And since I'm on asides right now, while I have little to no problem with the Johnson vs. Cormier fight becoming a title fight, it should not have been the main event of the evening. Chris Weidman was the only fighter on the card who walked to the cage with a belt (figuratively) around his waist. It makes sense to market two title fights without the taint of the word "interim" being involved, but they needed to reshuffle the order of the top two fights.
Donald Cerrone was featured in the next fight of the card, and while his (literally bottom) jaw dropping performance against John Makdessi has earned him a title shot, the legendary performance of everyone's favorite Belorussian heavyweight fighter Andrei Arlovski is going to be talked about much more than Cowboy's fight with Makdessi. In an attempt to keep the hyperbole to a minimum, I will confidently state that Arlovski vs. Browne was the best one round fight since Nick Diaz fought Paul Daley in Strikeforce. The most reminiscent UFC heavyweight fight would be the fight between Cheick Kongo and Pat Barry, but this fight completely blows the Kongo fight out of the water.
On a more well-balanced card, Arlovski at +375 would have been the biggest betting underdog of the night. Regardless of the number of large underdogs on the UFC 187 card, Arlovski was given little chance against Browne. Everybody, myself most definitely included, figured that the moment Hapa found Arlovski's chin, Arlovski would fall like a stockbroker in November of 1929. Timely references, that's me. But I regress. Digress. Whatever. But not only did Arlovski defy expectations, he went head and shoulders beyond the expectations of even his wildest fans. From the opening moments of the fight Arlovski pounded on Browne like a railroad spike. Arlovski had Browne on rubber legs, queer street, and roller skates for the last three minutes of the fight. And when Browne was able to drop Arlovski near the end of the round, Arlovski was able to survive, due wholly to the amount of damage Browne had absorbed. This was without a doubt the best fight of the year to date.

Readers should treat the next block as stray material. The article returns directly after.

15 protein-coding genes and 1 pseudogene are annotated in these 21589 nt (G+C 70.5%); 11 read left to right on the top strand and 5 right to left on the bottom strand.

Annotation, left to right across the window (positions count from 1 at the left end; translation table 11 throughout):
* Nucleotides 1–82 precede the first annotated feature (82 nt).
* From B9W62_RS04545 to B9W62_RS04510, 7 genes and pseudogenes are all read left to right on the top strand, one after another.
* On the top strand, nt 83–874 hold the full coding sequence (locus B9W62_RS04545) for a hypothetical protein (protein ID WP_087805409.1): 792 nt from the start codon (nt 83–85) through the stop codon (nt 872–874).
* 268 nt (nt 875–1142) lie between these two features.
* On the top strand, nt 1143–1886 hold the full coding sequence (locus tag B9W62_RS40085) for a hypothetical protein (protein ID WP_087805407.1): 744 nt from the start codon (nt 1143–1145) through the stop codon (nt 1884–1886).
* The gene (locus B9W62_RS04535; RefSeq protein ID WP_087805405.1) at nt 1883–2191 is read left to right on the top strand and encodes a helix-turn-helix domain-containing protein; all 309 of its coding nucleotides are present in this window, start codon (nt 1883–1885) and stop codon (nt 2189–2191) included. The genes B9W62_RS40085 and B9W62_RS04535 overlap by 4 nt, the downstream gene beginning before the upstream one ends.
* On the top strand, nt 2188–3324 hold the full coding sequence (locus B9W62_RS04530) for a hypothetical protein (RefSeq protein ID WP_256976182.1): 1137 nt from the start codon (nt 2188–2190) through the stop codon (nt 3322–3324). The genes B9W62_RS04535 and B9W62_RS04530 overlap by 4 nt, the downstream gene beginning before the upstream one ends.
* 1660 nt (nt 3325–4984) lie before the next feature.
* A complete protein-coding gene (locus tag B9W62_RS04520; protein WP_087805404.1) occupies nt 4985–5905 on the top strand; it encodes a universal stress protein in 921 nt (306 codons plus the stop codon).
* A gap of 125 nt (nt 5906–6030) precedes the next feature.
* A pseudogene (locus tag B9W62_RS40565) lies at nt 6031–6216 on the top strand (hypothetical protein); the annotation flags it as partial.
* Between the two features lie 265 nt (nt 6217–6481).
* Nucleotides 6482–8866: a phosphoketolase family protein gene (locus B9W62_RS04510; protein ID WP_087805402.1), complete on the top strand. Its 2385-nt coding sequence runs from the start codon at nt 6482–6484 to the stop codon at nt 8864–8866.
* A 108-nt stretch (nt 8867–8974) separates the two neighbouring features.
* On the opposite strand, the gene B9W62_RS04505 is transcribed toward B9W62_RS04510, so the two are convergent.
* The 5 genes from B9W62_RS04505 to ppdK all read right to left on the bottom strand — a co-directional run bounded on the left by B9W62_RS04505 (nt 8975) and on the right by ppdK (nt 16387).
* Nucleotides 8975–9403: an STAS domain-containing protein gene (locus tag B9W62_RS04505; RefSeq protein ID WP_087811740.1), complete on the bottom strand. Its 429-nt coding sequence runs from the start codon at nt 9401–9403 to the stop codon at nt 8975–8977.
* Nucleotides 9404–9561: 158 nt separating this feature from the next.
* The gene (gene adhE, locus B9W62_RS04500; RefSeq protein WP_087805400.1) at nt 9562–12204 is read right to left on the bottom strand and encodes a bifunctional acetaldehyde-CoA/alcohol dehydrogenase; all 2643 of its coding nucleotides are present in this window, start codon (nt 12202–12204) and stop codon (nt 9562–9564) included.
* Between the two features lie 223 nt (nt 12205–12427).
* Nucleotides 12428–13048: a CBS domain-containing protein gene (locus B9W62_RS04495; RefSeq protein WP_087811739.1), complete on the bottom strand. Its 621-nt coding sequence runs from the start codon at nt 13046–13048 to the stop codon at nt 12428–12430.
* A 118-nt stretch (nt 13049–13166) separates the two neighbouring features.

Has Andrei Arlovski set himself up for a title shot? You might not know this, but after typing that sentence, I had to stop and look at the screen for about five minutes. It's unfathomable that he could be at this place after so many years of being nothing and nowhere. Consider this: From January 2009 through February 2011, Arlovski lost four fights in a row, a streak that included losses to Brett Rogers and Sergei Kharitonov in a combined 3:11. A year and a half after the end of that streak, with his best win in that period being over Travis Fulton (he of the 251–50–10 career record), Arlovski fought Tim Sylvia to a NC for OneFC in a fight that was widely derided as (at best) a joke or (at worst) an affront to all that is good in polite civilization (as are all Tim Sylvia related events, but that's neither here nor there). After going 4-1 in five more fights (with the loss being to Anthony Johnson), Arlovski returned to the UFC. And in said return, Arlovski engaged in the worst fight of 2014, winning a much derided decision victory over Brendan Schaub. After that fight he KO'd the fighter formerly known as Antonio Silva, which leads us to tonight's fight with Travis Browne. A fight in which no one could have expressed surprise had Browne not walked to the cage to Taps.
So, again, has Andrei Arlovski earned a title shot? Let me ask you. Who's more marketable: Stipe Miocic or Andrei Arlovski? I'd say Andrei Arlovski, and his story is the best story of the year;if the UFC decides to stay in the money-printing business, Arlovski's got a date with Cain Velasquez in his future. Mind you, I think Fabricio Werdum has a decent chance to take the title at UFC 188, but I refuse to acknowledge the possibility of having to see a rematch between Arlovski and Werdum. Their first fight was so, so, oh so bad. Travis Browne might be looking at Junior dos Santos next, depending on how the UFC goes with the next title shot.
And look. There was a ton of great stuff last night. Donald Cerrone had a fight with someone who let him do what he does best, and he obliged John Makdessi by breaking Makdessi's jaw. Cerrone's getting a title fight off of that performance. Joseph Benavidez may have lost half a step, but he still had enough to unanimously 30-27 (now a verb) a game John Moraga. John Dodson returned, which is always a good thing, even if his performance against Zach Makovsky was… uninspiring? Yeah, uninspiring. I'm buzzing off of a great card, we'll leave it there.